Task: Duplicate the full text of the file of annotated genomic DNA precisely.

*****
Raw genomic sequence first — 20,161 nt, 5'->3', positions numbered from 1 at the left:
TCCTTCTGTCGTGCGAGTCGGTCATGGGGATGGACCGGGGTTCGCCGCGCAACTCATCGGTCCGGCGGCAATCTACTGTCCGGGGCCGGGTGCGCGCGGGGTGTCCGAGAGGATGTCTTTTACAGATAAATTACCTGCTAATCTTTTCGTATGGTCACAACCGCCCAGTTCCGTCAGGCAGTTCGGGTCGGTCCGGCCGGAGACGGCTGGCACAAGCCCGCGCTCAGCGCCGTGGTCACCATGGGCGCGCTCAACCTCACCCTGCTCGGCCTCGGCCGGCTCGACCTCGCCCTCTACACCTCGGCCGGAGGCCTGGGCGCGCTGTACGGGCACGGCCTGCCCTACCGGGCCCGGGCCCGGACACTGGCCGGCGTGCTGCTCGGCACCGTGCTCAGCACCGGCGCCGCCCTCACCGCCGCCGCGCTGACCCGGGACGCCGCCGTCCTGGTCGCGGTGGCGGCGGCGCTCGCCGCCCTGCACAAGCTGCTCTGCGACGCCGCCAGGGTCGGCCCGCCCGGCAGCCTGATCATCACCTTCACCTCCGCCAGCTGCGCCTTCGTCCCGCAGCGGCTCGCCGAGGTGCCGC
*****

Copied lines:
Raw genomic sequence first — 20,161 nt, 5'->3', positions numbered from 1 at the left:
TCCTTCTGTCGTGCGAGTCGGTCATGGGGATGGACCGGGGTTCGCCGCGCAACTCATCGGTCCGGCGGCAATCTACTGTCCGGGGCCGGGTGCGCGCGGGGTGTCCGAGAGGATGTCTTTTACAGATAAATTACCTGCTAATCTTTTCGTATGGTCACAACCGCCCAGTTCCGTCAGGCAGTTCGGGTCGGTCCGGCCGGAGACGGCTGGCACAAGCCCGCGCTCAGCGCCGTGGTCACCATGGGCGCGCTCAACCTCACCCTGCTCGGCCTCGGCCGGCTCGACCTCGCCCTCTACACCTCGGCCGGAGGCCTGGGCGCGCTGTACGGGCACGGCCTGCCCTACCGGGCCCGGGCCCGGACACTGGCCGGCGTGCTGCTCGGCACCGTGCTCAGCACCGGCGCCGCCCTCACCGCCGCCGCGCTGACCCGGGACGCCGCCGTCCTGGTCGCGGTGGCGGCGGCGCTCGCCGCCCTGCACAAGCTGCTCTGCGACGCCGCCAGGGTCGGCCCGCCCGGCAGCCTGATCATCACCTTCACCTCCGCCAGCTGCGCCTTCGTCCCGCAGCGGCTCGCCGAGGTGCCGC